A bird that was known only from two records from the 1920s has been discovered in the Pacific after a gap of 79 years. Sightings of the Critically Endangered Beck’s Petrel Pseudobulweria becki – published by the British Ornithologists’ Club – have finally proven the species is still in existence, and delighted conservationists.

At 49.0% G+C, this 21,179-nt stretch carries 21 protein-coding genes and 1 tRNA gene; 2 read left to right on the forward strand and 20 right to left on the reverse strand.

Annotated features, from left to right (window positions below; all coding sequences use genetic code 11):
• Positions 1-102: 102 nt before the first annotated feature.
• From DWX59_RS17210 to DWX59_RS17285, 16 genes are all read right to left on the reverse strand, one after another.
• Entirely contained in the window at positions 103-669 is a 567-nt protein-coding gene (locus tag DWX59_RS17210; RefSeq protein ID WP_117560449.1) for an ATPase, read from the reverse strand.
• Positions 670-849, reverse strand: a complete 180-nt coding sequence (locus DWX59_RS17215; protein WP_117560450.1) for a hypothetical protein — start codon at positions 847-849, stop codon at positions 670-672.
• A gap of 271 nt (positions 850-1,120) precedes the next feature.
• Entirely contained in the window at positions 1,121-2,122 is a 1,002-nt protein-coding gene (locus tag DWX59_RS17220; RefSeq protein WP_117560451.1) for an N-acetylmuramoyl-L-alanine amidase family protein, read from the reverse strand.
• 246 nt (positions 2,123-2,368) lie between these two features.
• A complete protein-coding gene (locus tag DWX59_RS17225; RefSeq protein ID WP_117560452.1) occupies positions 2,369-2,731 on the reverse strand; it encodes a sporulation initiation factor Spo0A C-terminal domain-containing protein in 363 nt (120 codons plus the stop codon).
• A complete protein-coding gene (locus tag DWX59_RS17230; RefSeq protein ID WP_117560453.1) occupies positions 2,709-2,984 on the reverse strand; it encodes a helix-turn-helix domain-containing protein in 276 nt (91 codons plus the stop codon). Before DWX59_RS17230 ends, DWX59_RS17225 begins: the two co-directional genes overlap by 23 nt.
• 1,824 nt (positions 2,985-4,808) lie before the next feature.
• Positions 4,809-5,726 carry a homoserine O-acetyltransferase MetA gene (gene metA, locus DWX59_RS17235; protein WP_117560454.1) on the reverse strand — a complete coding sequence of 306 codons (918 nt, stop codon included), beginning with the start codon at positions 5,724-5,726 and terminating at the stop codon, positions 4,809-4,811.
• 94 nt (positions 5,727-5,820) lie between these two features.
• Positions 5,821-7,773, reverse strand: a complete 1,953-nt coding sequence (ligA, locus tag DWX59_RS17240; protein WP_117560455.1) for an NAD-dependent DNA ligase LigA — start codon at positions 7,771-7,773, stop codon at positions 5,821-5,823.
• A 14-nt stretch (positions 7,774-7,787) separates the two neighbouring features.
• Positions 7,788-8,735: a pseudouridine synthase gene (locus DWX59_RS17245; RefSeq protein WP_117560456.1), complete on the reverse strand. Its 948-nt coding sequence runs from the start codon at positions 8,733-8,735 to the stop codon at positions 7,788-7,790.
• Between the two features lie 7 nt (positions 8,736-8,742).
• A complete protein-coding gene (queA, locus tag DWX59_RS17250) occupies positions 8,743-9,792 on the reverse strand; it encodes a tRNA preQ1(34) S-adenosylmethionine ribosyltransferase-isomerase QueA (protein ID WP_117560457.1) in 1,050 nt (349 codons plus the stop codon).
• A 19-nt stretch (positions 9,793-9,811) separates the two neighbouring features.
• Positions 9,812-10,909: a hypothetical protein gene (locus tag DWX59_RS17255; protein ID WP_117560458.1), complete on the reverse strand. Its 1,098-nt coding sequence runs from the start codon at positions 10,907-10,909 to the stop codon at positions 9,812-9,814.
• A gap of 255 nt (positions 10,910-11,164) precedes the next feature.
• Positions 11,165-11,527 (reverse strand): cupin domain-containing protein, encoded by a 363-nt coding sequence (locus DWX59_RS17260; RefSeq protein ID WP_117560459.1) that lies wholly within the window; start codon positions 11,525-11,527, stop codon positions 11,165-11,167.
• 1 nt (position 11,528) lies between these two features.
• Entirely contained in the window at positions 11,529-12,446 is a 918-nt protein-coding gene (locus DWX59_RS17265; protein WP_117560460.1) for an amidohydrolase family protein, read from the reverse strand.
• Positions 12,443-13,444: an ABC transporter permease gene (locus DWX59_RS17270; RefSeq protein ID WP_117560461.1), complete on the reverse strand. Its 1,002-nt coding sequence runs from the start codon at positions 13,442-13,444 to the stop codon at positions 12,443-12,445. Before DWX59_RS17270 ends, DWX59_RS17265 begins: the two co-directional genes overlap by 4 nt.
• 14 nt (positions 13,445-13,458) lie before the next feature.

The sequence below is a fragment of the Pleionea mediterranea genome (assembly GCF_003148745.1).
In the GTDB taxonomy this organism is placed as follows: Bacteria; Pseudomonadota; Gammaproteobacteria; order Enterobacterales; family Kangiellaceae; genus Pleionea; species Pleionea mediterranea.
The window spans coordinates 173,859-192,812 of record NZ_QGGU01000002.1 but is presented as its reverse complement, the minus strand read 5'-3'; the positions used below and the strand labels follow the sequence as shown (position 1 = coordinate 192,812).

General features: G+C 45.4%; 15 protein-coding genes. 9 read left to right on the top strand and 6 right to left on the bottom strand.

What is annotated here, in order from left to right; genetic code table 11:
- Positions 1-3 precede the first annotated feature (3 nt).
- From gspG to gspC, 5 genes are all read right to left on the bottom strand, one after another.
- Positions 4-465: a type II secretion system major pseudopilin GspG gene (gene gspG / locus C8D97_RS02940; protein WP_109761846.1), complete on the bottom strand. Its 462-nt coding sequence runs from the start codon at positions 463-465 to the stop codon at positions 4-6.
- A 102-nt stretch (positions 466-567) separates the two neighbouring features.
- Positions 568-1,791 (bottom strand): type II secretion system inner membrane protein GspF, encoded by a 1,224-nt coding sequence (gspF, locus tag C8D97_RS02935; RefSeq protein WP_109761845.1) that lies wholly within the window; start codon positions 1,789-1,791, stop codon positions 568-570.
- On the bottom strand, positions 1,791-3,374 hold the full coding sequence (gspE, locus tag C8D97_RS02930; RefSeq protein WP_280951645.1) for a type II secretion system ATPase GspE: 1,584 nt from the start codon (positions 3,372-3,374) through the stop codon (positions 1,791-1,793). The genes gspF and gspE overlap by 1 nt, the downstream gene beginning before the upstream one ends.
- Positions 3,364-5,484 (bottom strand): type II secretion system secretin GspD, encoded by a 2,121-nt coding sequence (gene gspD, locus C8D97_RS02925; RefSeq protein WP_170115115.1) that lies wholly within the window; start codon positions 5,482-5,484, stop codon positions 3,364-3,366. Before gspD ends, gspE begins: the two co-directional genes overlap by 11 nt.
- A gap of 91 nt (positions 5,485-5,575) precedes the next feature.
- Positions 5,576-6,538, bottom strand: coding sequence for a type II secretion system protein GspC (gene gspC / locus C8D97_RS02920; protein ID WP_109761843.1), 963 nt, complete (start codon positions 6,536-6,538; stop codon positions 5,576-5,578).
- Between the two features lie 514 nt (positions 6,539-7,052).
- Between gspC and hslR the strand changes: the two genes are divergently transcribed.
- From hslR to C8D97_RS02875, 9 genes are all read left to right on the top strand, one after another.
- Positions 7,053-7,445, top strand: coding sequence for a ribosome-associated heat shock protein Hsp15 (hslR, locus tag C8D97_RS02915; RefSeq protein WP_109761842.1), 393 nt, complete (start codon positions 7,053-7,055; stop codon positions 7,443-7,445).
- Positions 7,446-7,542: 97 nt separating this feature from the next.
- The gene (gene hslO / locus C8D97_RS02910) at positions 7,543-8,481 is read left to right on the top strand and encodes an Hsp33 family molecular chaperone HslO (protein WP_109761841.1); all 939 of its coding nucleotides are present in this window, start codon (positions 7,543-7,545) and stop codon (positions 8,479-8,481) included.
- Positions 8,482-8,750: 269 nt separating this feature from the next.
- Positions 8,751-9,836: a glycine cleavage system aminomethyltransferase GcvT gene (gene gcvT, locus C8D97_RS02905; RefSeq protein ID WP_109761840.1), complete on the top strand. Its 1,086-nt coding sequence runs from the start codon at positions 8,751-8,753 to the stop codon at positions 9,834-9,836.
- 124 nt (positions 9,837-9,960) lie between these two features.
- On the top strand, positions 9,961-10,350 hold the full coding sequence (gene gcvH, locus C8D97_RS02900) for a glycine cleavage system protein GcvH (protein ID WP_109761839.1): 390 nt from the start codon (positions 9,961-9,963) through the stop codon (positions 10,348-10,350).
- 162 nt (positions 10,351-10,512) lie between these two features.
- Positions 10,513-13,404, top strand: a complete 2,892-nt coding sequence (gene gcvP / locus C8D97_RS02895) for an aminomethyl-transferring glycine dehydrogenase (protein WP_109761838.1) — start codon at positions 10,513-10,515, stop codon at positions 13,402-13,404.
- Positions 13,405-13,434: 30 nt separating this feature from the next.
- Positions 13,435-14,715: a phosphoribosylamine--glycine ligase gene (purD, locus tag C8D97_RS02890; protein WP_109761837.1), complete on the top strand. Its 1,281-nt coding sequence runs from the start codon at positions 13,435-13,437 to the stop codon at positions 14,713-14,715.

A voyage into the Bismarck Archipelago, north-east of Papua New Guinea, successfully managed to photograph more than 30 of these elusive seabirds. This included sightings of fledged juveniles – suggesting recent breeding. A freshly dead young bird salvaged at sea also becomes only the third specimen in existence. “This re-finding of Beck’s Petrel is exceptional news and congratulations to Hadoram Shirihai [the finder] for his effort and energy in rediscovering this ‘lost’ petrel,” commented Dr Stuart Butchart, BirdLife’s Global Species Programme Coordinator.